Almost parallel to the dedicated client-server systems of the ADS and ESIS, several general purpose network information systems were developed, notably Gopher, WAIS, and the World Wide Web. We call them general purpose systems, because their design allows them to be employed for the presentation of a wide variety of information, across scientific disciplines. The capabilities, of the hypertext based World Wide Web system in particular, are so versatile, that there is much less need for dedicated client-server systems.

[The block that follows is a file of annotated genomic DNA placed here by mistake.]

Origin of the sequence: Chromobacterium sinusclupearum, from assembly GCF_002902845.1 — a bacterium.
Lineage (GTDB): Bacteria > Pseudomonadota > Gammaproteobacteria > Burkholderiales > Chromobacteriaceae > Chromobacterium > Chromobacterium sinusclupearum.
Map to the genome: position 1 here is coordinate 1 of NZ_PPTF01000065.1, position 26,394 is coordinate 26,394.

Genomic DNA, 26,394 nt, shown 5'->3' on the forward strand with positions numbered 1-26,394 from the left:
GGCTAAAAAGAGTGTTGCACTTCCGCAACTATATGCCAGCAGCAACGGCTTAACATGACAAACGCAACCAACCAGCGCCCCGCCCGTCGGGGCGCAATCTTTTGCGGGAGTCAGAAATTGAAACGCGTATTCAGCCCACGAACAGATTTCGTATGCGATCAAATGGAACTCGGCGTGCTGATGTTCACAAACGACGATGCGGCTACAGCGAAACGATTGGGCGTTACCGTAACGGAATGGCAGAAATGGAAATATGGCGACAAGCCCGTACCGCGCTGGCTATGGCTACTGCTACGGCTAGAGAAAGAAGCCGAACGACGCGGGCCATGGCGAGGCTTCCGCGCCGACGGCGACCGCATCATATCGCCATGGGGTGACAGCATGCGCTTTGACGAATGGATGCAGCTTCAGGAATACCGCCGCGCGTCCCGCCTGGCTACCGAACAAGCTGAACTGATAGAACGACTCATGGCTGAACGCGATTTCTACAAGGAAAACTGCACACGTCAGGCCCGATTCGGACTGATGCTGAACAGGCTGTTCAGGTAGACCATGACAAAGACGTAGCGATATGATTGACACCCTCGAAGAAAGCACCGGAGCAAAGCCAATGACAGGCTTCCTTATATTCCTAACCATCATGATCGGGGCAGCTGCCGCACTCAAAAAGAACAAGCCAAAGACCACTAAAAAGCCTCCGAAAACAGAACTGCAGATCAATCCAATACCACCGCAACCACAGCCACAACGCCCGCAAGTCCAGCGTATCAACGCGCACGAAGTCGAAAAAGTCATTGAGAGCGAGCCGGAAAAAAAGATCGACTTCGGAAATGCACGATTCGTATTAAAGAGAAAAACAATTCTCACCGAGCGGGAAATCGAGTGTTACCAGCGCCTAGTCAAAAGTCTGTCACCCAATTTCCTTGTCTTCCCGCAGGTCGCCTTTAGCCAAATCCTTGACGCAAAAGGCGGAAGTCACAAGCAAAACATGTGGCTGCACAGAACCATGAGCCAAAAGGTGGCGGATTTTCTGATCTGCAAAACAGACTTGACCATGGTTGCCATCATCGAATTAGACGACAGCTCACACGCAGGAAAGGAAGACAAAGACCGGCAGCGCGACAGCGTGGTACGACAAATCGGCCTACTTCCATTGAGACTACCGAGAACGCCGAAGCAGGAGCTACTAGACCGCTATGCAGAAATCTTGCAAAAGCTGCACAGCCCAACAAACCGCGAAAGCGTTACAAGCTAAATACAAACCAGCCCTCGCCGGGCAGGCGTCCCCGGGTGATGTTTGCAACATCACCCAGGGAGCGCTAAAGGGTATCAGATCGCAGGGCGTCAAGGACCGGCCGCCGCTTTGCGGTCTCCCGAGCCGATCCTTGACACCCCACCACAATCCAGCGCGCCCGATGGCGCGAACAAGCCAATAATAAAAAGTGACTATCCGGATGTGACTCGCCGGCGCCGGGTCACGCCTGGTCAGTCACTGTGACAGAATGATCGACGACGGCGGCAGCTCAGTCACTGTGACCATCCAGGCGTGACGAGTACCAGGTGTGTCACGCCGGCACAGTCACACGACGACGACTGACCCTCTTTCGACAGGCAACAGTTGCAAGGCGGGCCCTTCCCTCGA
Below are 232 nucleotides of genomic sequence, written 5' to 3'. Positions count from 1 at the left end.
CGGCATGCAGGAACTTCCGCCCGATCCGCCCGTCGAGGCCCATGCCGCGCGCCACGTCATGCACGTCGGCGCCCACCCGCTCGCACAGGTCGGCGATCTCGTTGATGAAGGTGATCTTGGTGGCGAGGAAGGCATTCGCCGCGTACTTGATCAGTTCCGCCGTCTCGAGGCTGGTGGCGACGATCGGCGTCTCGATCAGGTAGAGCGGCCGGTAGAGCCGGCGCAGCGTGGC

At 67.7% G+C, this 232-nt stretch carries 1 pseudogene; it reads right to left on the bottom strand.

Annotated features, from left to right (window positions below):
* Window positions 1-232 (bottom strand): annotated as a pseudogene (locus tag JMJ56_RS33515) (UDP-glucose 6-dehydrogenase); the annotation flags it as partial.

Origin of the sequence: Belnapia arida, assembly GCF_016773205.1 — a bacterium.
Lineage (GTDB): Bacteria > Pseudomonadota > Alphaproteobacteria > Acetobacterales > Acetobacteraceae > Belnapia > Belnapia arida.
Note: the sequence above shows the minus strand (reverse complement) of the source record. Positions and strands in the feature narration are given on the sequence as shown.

The same remarks regarding continuity and stability apply with respect to astronomical information systems employing these general purpose client-server systems, as they were made concerning the dedicated systems of the ADS and ESIS in the previous section. The End-User should not have to worry about whether a particular system or service will still be here tomorrow, nor about what it will look like by then or how it should be operated. Of course, we are only just discovering the technology of network information systems, and both information providers and information seekers will have to explore the technology to find out about its capabilities. Changes are inevitable, as new information or new capabilities are added to the systems. However, when new systems are initiated, with the intent of providing a lasting service, changes to a system once in existence should be of an evolutionary nature rather than revolutionary, otherwise the End-User will loose track.